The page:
7 things you must know before buying a youth baseball bat
Buying the right youth baseball or softball bat requires not only some understanding of your child’s hitting ability, but also some knowledge about your league’s rules. Following a few simple guidelines, parents can pick the right bat every time. Here are seven things to know about:
1. The bat must be legal for play – look for 1.15 BPF
Depending on the league your child plays in, your bat might need to be stamped with the logo of an official supplier. This ensures the bat has the approved length, material, barrel size and a knob. Check with your coach or league before buying any bat to make sure it’s legal for play. The rules differ for different age groups, so if you have two children playing, don’t assume a bat that’s legal for one is legal for the other.
Youth bats are now almost universally governed by the 1.15 BPF, which stands for Bat Performance Factor. Look for the 1.15 BPF mark on the bat. This number is a measurement of how fast the ball comes off the bat.
Common youth baseball and softball leagues include Little League, Babe Ruth, Dixie Youth, AABC and Pony. The two main stamps to look for on a youth bat are those of the USSA and ASA.
2. Wood vs. metal
Almost all youth players use metal bats because they are lighter, easier to swing, don’t break and provide more power. Some players train with wood bats, then play with metal bats. Ash is the wood of choice for most players who use wood.
Based on the power produced by metal bats, experts are now debating whether to eliminate metal bats at the youth level. This will not likely happen soon, and parents will get plenty of warning if that change ever comes.
Bat sizing takes into consideration a child’s age, height and weight. Measure and weigh your child before you start shopping so you can use a sizing chart accurately. Based on your child’s skill level, you can choose a bat that’s slightly longer or shorter than the recommended length for your child’s measurements.
For example, a longer bat provides more ability to reach balls pitched outside and generates more acceleration at the end. Like golf clubs, longer baseball bats take a bit more strength to swing and require more control.
The barrel of a bat is the hitting area. A larger barrel makes it easier to make contact, but the bat heavier to swing. If your child has more muscle and can swing a bat fast but needs more help getting hits, choose a bat with a larger barrel. If your child makes good contact but can’t hit the ball very far, a bat with a smaller barrel can help increase swing speed and hitting power.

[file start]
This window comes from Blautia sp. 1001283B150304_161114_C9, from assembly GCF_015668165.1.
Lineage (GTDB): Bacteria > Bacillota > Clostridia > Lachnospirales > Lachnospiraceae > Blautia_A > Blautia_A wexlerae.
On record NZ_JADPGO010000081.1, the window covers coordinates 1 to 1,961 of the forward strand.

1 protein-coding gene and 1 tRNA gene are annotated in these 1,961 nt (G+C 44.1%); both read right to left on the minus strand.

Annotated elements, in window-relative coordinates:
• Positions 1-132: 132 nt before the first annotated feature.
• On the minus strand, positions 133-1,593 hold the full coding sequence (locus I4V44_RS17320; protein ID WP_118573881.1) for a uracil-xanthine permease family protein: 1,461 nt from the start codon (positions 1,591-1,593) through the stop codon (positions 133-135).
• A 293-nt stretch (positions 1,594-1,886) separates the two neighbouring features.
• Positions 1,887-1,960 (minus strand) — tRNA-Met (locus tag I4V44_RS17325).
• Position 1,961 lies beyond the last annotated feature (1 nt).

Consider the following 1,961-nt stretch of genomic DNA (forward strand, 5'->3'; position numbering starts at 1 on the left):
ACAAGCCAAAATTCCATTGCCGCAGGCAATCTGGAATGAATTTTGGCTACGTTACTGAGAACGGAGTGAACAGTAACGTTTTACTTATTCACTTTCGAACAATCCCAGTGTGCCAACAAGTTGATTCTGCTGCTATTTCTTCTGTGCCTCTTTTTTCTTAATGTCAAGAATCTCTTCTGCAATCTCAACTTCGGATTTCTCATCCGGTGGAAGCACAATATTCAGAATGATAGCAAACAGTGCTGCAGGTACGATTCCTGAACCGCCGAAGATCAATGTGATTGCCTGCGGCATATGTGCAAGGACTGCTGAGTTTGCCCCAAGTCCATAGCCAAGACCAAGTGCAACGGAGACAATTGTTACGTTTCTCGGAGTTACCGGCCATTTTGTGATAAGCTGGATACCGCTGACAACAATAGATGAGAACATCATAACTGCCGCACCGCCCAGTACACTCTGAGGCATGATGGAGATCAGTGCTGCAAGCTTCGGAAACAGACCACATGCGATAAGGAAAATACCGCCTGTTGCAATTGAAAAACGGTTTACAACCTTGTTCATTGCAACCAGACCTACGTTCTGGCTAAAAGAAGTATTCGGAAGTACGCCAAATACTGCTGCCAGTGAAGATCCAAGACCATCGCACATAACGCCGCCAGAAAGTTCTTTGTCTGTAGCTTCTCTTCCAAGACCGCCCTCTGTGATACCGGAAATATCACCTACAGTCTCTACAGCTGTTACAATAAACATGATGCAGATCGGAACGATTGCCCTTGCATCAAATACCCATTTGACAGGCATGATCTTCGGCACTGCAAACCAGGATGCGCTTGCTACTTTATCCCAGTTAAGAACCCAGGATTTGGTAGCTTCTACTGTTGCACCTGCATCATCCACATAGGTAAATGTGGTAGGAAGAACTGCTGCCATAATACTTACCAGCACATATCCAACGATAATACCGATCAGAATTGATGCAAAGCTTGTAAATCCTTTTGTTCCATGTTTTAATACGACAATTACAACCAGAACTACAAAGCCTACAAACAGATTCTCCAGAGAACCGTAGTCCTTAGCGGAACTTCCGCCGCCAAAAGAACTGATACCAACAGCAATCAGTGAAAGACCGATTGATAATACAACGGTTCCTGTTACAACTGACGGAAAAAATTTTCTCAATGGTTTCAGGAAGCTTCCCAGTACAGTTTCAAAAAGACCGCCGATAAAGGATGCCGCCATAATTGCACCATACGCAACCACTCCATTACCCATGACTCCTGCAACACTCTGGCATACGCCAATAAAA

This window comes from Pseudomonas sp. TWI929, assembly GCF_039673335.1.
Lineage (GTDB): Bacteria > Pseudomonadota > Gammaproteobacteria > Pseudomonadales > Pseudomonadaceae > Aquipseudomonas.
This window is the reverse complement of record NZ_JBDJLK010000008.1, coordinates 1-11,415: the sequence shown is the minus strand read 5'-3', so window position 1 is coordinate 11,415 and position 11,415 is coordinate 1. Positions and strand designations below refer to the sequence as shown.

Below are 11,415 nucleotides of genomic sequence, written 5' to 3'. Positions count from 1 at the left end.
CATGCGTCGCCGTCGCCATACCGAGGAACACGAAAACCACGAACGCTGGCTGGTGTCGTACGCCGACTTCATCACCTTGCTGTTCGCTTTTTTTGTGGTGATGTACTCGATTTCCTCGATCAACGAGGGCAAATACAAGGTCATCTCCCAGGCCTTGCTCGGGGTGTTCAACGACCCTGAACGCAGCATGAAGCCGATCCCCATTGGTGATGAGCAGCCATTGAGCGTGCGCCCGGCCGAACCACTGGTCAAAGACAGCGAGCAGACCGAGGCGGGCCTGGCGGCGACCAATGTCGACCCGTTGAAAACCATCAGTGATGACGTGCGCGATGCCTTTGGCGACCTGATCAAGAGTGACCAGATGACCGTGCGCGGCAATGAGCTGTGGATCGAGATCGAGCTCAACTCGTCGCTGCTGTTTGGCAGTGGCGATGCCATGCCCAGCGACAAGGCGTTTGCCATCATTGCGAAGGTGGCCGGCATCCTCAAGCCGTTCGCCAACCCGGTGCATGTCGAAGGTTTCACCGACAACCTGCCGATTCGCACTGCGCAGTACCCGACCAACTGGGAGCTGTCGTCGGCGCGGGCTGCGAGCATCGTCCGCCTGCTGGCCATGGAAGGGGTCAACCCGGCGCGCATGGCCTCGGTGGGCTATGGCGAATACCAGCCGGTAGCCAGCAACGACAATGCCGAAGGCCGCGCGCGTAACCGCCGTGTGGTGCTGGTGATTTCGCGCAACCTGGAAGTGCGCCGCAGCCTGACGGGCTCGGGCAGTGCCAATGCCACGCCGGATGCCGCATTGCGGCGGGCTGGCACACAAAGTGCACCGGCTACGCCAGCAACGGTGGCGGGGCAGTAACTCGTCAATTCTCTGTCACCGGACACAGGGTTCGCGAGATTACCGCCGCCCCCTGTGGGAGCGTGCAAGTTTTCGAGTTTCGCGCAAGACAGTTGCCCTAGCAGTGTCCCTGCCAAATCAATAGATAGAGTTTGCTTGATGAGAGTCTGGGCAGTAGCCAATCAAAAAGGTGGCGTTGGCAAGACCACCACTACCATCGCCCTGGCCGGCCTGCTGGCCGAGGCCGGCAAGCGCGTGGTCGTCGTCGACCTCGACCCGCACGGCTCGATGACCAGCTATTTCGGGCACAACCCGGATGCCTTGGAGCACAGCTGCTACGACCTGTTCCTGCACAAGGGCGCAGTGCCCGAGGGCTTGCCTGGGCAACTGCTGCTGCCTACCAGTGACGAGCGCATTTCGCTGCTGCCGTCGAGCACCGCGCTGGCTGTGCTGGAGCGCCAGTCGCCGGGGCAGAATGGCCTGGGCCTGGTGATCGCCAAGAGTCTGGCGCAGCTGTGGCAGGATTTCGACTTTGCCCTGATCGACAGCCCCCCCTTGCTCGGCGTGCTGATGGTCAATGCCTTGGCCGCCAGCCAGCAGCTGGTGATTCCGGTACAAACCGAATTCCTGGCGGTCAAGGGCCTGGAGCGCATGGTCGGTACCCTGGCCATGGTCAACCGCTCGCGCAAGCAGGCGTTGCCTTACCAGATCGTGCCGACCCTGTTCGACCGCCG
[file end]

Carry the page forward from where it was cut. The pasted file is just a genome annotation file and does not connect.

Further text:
A heavier bat provides more mass and sends the ball farther. However, if the bat is too heavy, it can slow down your child’s swing, decreasing hitting power. Choose the heaviest bat your child can swing easily if she needs power. Choose a lighter bat for smaller children with less muscle and a heavier bat for kids with more strength.
6. Handles and grips
Bats taper by going from a wide barrel at the top to a thinner handle at the bottom. A thicker handle provides batters more stability and absorbs more shock on mishits. A thinner handle helps players move their hands quicker. Some leagues require that youth bats have knobs on the end to prevent the bat from slipping out of their hands on hard swings. This is a safety consideration to prevent other children, coaches and spectators from getting hurt.
You might see a term called “drop” when buying bats. This refers to the ratio of the weight to the length. Youth bats have a drop from -7 to -13.5, with the higher numbers referring to lighter bats.
Better, stronger players use heavier bats with smaller barrels and thinner handles. Beginners and intermediates should opt for lighter bats with bigger barrels and thicker handles.
Image sources: homerunmonkey.com